Biden’s India-born nominee for women’s issues says gender equality is a moral and economic imperative of US foreign policy
Dr. Geeta Rao Gupta, President Joe Biden’s Indian American nominee to be the US Ambassador-at-Large for Global Women’s Issues at the State Department, has vowed to integrate gender equality throughout US foreign policy.
Investing in women and advancing their human rights, as the Office of Global Women’s Issues is mandated to do, is one of the most powerful ways to advance US foreign policy interests and national security priorities, she told a senate panel at her confirmation hearing.
Research suggests countries are more prosperous, peaceful, and stable when women have economic security and are fully able to participate in their societies, Gupta told the Senate Foreign Relations Committee on June 16.
Read: Biden to name Geeta Rao Gupta as envoy for global women’s issues (November 15, 2021)
“I am proud to be a US citizen and a first-generation immigrant,” said Mumbai born Gupta, 65, currently a Senior Fellow at the UN Foundation and Senior Advisor to Co-impact, a global collaborative philanthropy for systems change.
With a PhD in Psychology from Bangalore University and a Master of Philosophy and Master of Arts from the University of Delhi, she founded and served as Executive Director of the 3D Program for Girls and Women.
“Inspired by the values of my family, I was aware that the opportunities available to me and the roles exemplified by the women in my family were not the same as those available to the majority of women globally,” Gupta said.
“This led me to focus my doctoral research in India on understanding the barriers that women face in pursuing a career, and ultimately, propelled me toward a career focused on rectifying the inequities experienced by women – that became both my passion and my profession,” she said.
“Over the past three decades, as the leader of a gender and development research institution, a senior executive of a multilateral organization, and as an adviser to philanthropies,” Gupta said, “I have learned that economic security and the guarantee of health and personal safety are critical ingredients for women to thrive and prosper – and when they do, so do their families, communities and nations.”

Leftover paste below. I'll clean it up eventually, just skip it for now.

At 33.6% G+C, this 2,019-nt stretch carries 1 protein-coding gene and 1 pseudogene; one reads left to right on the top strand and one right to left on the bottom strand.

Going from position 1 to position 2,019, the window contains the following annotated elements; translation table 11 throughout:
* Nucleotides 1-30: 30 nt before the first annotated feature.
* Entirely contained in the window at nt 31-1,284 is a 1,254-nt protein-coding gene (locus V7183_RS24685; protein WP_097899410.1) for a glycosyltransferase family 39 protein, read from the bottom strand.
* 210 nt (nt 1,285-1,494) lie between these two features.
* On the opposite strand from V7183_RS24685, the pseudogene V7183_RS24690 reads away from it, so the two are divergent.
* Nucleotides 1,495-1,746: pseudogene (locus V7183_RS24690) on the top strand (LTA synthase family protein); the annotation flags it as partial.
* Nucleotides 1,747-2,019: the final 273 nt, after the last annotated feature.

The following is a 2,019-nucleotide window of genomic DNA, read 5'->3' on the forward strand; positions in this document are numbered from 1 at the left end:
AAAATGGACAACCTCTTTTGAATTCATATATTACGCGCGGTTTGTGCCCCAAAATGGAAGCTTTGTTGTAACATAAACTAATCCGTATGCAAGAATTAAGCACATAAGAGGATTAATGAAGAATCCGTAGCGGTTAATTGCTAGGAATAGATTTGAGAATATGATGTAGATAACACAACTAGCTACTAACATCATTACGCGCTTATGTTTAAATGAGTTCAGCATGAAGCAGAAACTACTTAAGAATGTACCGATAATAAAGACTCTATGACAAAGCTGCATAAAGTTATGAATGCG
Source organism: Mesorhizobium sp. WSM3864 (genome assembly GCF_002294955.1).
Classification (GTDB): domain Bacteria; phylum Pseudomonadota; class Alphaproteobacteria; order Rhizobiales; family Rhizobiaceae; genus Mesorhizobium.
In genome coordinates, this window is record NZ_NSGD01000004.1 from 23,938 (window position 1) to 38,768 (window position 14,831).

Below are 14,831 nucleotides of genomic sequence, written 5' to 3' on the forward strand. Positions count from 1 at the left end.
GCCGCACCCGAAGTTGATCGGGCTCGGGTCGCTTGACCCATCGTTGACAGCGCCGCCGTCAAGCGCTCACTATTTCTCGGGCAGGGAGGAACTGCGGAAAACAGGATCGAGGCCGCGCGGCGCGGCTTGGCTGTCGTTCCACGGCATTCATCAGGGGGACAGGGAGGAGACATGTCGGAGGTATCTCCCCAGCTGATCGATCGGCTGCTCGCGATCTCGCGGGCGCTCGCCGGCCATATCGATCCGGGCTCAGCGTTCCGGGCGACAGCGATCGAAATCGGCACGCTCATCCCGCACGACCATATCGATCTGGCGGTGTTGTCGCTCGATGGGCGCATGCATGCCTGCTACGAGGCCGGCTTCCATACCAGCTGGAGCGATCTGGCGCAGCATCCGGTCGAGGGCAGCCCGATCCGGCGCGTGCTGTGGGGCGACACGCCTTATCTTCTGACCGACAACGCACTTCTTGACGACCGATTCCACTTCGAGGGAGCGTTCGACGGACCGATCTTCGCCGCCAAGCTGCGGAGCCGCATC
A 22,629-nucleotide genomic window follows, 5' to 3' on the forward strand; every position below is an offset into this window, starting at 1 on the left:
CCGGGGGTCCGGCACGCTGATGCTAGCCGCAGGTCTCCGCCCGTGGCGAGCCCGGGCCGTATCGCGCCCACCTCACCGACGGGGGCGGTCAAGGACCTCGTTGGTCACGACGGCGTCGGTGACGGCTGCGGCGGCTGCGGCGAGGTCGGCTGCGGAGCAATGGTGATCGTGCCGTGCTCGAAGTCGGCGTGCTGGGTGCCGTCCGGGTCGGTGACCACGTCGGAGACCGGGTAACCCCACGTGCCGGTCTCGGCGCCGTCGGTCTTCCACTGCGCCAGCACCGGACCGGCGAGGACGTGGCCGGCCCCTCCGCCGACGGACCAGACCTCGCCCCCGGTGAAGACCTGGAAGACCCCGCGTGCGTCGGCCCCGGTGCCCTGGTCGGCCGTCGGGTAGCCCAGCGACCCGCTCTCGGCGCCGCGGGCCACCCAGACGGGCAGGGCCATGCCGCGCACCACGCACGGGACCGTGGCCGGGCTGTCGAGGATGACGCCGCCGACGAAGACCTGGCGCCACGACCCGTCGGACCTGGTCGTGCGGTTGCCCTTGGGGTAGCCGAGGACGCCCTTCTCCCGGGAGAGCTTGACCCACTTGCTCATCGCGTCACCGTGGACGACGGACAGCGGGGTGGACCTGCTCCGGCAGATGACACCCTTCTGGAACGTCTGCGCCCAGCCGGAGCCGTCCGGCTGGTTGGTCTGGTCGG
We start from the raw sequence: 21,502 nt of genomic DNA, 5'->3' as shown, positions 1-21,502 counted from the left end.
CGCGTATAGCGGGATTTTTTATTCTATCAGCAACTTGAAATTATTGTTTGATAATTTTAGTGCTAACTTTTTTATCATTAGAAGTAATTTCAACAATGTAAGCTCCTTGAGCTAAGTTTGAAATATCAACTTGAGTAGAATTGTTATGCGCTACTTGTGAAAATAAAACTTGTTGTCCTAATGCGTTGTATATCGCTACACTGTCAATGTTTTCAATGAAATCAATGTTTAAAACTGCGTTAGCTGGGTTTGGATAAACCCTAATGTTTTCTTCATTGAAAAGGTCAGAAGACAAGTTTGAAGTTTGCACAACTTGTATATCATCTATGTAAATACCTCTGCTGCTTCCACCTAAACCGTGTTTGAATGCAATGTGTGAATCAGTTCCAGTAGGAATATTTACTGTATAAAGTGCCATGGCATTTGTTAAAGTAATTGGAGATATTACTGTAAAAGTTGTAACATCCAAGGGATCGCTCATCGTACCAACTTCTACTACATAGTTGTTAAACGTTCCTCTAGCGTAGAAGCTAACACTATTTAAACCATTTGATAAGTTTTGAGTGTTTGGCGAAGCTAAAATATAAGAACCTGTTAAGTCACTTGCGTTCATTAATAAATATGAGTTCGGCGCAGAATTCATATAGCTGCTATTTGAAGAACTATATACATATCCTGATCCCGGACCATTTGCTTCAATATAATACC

“It is for this reason that I have dedicated myself to advocating for evidence-based policies and programs to allow women and girls to fulfill their economic and leadership potential and conduct their lives with dignity, without fear of violence or discrimination,” she said.
The status of girls and women has improved since she began her career. However, the pace of change has been slow, and the gains are vulnerable to backsliding, Gupta said.
Covid- 19 has forced many women to leave their jobs, and countries across the globe report sharp increases in violence against women and girls, she said.
The pandemic, however, is not the only threat facing women and girls today, Gupta said. “They are uniquely affected by the climate crisis, the weakening of democratic institutions, and the political instability and fragility that characterize more countries today than ever before.”
“Today, in real time, we are all witnessing the courage and resilience of Ukrainian women as they fight alongside men and seek safety for their children and families,” she noted.
“Simultaneously, we watch in awe, the determination of Afghan women who despite the threat of imprisonment and torture, are protesting the increasingly stringent limits that are being placed on their rights by the Taliban,” Gupta said asserting, “Those brave women need their voices amplified and championed.”
Women’s equality is a moral and economic imperative of US foreign policy, she noted. It has transcended both Democratic and Republican administrations.
Ever since the position of Ambassador-at-Large for Global Women’s Issues was established in 2009 with bipartisan Congressional support, the issue has been a foreign policy priority, Gupta said.
If confirmed, Gupta vowed to continue this bipartisan tradition and work closely with interagency, civil society, government and private sector partners, and especially with Congress, to advance the mandate of the Office to integrate gender equality throughout US foreign policy.
“I confess that I can almost hear my parents say: Enough with the talk – go get the job done! Should I be confirmed, I reaffirm to you: I am ready to get the job done,” Gupta declared.